Friday, January 27, 2017
I have been blogging about my new book, Elizabeth Cady Stanton & the Feminist Foundations of Family Law (NYU Press 2016). See Introduction; Chp 1, "What do you Women Want?"; Chp 2 "The Pivot of the Marriage Relation"; Chp 3 "Divorce is not the Foe of Marriage"; and Chp 4 "The Incidental Relation of Mother."
Today's blog is on Chapter 5, "Our Girls" on Stanton's theories of feminist parenting and raising up a new generation free from gendered norms.
After decades of activism and proposed legal reform, Stanton grew increasingly frustrated with the lack of tangible progress. One continual sticking point was women themselves. Stanton repeatedly heard from women “I have all the rights I want.”
Women’s resistance, Stanton believed, was based on their own social and religious acculturation of female difference and inferiority. As she entered her sixties and then seventies, Stanton became convinced that these foundational norms needed to be changed if there was any hope of meaningful and sustainable change for women’s equality.
Her first strategy was to teach the next generation differently. Her goal was to raise children the same: tell girls to climb trees, play sports, and like science and teach boys to be kind, have manners, and like music. In the 1860s, Stanton toured the country 10 months of the year for 11 years, speaking to large crowds as part of the Lyceum tour. Here she featured two key speeches, “Our Girls” and “Our Boys.” These popular speeches appealed to mothers, as they gave philosophical and practical ways to raise children. She also advocated coeducation of the sexes from primary school through college, eschewing concerns that young men were too immoral to study alongside young women.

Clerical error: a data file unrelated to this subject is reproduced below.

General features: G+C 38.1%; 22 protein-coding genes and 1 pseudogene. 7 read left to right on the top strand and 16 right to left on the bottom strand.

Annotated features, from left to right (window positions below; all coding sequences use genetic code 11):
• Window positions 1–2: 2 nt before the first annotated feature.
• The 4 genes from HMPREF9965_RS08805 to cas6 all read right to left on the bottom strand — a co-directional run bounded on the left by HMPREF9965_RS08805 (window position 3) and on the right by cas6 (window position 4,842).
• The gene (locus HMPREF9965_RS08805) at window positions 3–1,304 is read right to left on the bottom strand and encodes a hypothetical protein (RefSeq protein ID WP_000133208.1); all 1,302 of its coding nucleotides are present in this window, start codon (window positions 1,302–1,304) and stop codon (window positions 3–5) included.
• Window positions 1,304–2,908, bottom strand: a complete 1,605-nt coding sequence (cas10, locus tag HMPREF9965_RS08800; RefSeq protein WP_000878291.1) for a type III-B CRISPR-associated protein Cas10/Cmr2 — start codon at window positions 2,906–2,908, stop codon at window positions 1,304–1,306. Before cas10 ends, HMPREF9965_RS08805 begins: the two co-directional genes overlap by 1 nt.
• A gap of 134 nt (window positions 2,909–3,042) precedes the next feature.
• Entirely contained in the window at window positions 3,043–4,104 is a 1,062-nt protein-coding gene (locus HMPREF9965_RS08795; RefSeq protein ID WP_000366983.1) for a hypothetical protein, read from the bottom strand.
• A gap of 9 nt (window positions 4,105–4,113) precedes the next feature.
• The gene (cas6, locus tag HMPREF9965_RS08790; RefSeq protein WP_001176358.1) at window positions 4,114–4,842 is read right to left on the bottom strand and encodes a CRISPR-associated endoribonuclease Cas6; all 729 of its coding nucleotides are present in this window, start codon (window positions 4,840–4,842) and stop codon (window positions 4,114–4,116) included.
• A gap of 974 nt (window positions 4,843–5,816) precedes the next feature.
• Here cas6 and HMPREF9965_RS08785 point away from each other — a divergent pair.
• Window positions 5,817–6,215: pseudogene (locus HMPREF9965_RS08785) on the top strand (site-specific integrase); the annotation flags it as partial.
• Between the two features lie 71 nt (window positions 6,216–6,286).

As part of this redirection of the next generation, Stanton advocate for legal reform of child custody laws. At common law, fathers were solely given custody rights, in the case of separation, but also to make decisions about apprenticeships or guardianships at his death. In this one area, the courts kept pace with Stanton’s demands. The courts had begun to evolve away from the paternal right of custody to stronger assumptions of the right of maternal custody especially for young children of “tender years.” This law matched the social norms of the reverence for mothers, although still rendering judgments about “unfit” mothers based on political views or personal relationships. The custody issue was an issue that triggered large grassroots support among the women Stanton spoke to, as many had experienced the legal loss of their own children.
Stanton’s second grand strategy was to extirpate the origins of the norms of gender inferiority which she located in religious doctrine. The problem, she said, was that women heard everything Sunday from the pulpits of how women was morally inferior, having succumbed to the temptation of evil in the Garden of Eden, and created second to man for the sole purpose of being his help mate. Women believed that their inferiority of law and society was God ordained, and thus fundamentally resisted other ideas.
Her work was to reinterpret the biblical texts that had been used to subordinate women. Having been trained in Greek, the eighty-year old Stanton set out to offer alternative interpretations of key portions of the Bible in her book The Woman's Bible. In what we might now call feminist theological interpretation, Stanton questioned the bias of the text, went to the original meaning of the Greek words, and read women’s experience and stories back into the biblical lessons. This work, however, was too radical even for the women suffrage reformers. They censored her and the book and cast her out from the organization she had founded and lead for fifty years. Stanton didn’t care: her goal was for meaningful and permanent change for women’s equality.